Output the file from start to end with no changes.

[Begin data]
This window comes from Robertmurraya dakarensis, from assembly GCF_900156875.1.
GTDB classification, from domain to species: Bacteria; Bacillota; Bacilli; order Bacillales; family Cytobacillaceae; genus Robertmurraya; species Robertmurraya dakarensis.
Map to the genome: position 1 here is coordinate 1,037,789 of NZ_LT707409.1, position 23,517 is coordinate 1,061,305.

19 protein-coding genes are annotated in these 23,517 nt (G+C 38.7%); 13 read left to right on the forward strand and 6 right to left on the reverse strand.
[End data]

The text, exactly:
This window comes from Robertmurraya dakarensis, from assembly GCF_900156875.1.
GTDB classification, from domain to species: Bacteria; Bacillota; Bacilli; order Bacillales; family Cytobacillaceae; genus Robertmurraya; species Robertmurraya dakarensis.
Map to the genome: position 1 here is coordinate 1,037,789 of NZ_LT707409.1, position 23,517 is coordinate 1,061,305.

19 protein-coding genes are annotated in these 23,517 nt (G+C 38.7%); 13 read left to right on the forward strand and 6 right to left on the reverse strand.